GLANDERS, or Farcy (Equinia), a specific infective and contagious disease, caused by a tissue parasite (Bacillus mallei), to which certain animals, chiefly the horse, ass and mule, are liable, and which is communicable from them to man. Glanders in the domesticated animals is dealt with under Veterinary Science; it is happily a rare form of disease in man, there being evidently less affinity for its development in the human subject than in the equine species. For the pathology see the article Parasitic Diseases. It occurs chiefly among those who from their occupation are frequently in contact with horses, such as grooms, coachmen, cavalry soldiers, veterinary surgeons, &c.; the bacillus is communicated from a glandered animal either through a wound or scratch or through application to the mucous membrane of the nose or mouth. A period of incubation, lasting from three to five days, generally follows the introduction of the virus into the human system. This period, however, appears sometimes to be of much longer duration, especially where there has been no direct inoculation of the poison. The first symptoms are a general feeling of illness, accompanied with pains in the limbs and joints resembling those of acute rheumatism. If the disease has been introduced by means of an abraded surface, pain is felt at that point, and inflammatory swelling takes place there, and extends along the neighbouring lymphatics. An ulcer is formed at the point of inoculation which discharges an offensive ichor, and blebs appear in the inflamed skin, along with diffuse abscesses, as in phlegmonous erysipelas. Sometimes the disease stops short with these local manifestations, but more commonly goes on rapidly accompanied with symptoms of grave constitutional disturbance. Over the whole surface of the body there appear numerous red spots or pustules, which break and discharge a thick mucous or sanguineous fluid. Besides these there are larger swellings lying deeper in the subcutaneous tissue, which at first are extremely hard and painful, and to which the term farcy "buds" or "buttons" is applied. These ultimately open and become extensive sloughing ulcers.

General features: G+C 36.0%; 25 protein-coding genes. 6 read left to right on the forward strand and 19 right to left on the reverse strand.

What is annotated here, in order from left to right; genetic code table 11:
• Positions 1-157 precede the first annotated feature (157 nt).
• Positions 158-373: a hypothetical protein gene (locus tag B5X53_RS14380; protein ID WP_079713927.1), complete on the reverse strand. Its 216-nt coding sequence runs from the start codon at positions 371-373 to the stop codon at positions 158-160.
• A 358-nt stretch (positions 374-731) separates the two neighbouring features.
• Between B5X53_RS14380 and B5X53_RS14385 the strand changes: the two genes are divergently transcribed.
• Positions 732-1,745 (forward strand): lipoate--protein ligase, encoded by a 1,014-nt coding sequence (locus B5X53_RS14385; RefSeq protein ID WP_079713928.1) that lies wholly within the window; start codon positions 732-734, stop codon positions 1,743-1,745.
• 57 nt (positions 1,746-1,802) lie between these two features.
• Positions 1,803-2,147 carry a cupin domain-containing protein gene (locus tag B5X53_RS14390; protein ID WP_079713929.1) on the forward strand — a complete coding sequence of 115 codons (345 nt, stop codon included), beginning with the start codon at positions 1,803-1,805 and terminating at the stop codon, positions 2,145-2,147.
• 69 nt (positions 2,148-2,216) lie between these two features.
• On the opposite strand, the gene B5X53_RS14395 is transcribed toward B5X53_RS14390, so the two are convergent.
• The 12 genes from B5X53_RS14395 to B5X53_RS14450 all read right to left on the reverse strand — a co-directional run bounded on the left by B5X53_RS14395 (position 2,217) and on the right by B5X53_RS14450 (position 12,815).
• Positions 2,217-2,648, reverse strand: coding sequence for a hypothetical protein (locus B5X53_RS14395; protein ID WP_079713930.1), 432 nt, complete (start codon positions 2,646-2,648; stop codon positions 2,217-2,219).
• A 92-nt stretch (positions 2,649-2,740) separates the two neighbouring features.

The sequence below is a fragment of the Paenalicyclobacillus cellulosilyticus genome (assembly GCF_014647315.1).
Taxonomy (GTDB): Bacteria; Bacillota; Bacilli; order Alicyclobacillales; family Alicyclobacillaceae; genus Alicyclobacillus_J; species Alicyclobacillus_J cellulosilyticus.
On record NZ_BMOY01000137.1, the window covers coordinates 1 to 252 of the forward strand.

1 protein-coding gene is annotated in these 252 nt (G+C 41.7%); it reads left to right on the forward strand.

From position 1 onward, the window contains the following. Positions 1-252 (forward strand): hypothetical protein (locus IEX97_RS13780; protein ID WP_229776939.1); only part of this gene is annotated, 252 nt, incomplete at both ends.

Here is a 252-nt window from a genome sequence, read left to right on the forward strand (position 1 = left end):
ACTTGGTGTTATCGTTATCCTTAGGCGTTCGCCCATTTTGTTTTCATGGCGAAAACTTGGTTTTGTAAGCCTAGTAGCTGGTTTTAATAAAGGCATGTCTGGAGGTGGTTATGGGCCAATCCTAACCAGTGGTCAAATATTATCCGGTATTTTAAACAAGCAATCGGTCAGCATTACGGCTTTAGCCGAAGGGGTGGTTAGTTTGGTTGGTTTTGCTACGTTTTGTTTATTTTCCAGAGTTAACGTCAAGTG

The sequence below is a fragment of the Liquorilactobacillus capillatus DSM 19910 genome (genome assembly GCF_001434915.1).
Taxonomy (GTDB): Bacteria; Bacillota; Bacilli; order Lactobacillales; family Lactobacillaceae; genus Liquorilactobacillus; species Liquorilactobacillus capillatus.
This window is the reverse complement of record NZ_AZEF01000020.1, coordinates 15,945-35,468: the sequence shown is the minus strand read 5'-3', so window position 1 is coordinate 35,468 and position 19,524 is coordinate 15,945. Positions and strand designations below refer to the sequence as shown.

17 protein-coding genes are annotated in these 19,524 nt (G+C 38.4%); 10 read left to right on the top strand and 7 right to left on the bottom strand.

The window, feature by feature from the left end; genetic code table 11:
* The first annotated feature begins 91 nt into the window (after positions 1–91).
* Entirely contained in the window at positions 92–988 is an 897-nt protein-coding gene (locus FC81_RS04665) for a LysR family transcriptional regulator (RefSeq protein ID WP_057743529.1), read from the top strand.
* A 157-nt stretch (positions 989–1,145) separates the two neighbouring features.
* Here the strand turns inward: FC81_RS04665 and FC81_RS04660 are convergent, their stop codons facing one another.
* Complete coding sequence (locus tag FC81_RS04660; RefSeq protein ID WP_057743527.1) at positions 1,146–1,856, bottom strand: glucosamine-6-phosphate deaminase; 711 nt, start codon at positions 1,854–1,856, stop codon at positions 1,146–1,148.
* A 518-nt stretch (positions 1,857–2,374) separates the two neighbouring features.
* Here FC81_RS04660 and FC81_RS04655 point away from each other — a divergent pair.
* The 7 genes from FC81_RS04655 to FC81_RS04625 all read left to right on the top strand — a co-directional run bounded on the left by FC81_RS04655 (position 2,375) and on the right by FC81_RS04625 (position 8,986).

The mucous membranes participate in the same lesions as are present in the skin, and this is particularly the case with the interior of the nose, where indeed, in many instances, the disease first of all shows itself. This organ becomes greatly, swollen and inflamed, while from one or both nostrils there exudes a copious discharge of highly offensive purulent or sanguineous matter. The lining membrane of the nostrils is covered with papules similar in character to those on the skin, which form ulcers, and may lead to the destruction of the cartilaginous and bony textures of the nose. The diseased action extends into the throat, mouth and eyes, while the whole face becomes swollen and erysipelatous, and the lymphatic glands under the jaws inflame and suppurate. Not unfrequently the bronchial tubes become affected, and cough attended with expectoration of matter similar to that discharged from the nose is the consequence. The general constitutional symptoms are exceedingly severe, and advance with great rapidity, the patient passing into a state of extreme prostration. In the acute form of the disease recovery rarely if ever occurs, and the case generally terminates fatally in a period varying from two or three days to as many weeks.

A chronic form of glanders and farcy is occasionally met with, in which the symptoms, although essentially the same as those above described, advance much more slowly, and are attended with relatively less urgent constitutional disturbance. Cases of recovery from this form are on record; but in general the disease ultimately proves fatal by exhaustion of the patient, or by a sudden supervention, which is apt to occur, of the acute form. On the other hand, acute glanders is never observed to become chronic.

In the treatment of this malady in human beings reliance is mainly placed on the maintenance of the patient's strength by strong nourishment and tonic remedies. Cauterization should be resorted to if the point of infection is early known. Abscesses may be opened and antiseptic lotions used. In all cases of the outbreak of glanders it is of the utmost consequence to prevent the spread of the disease by the destruction of affected animals and the cleansing and disinfection of infected localities.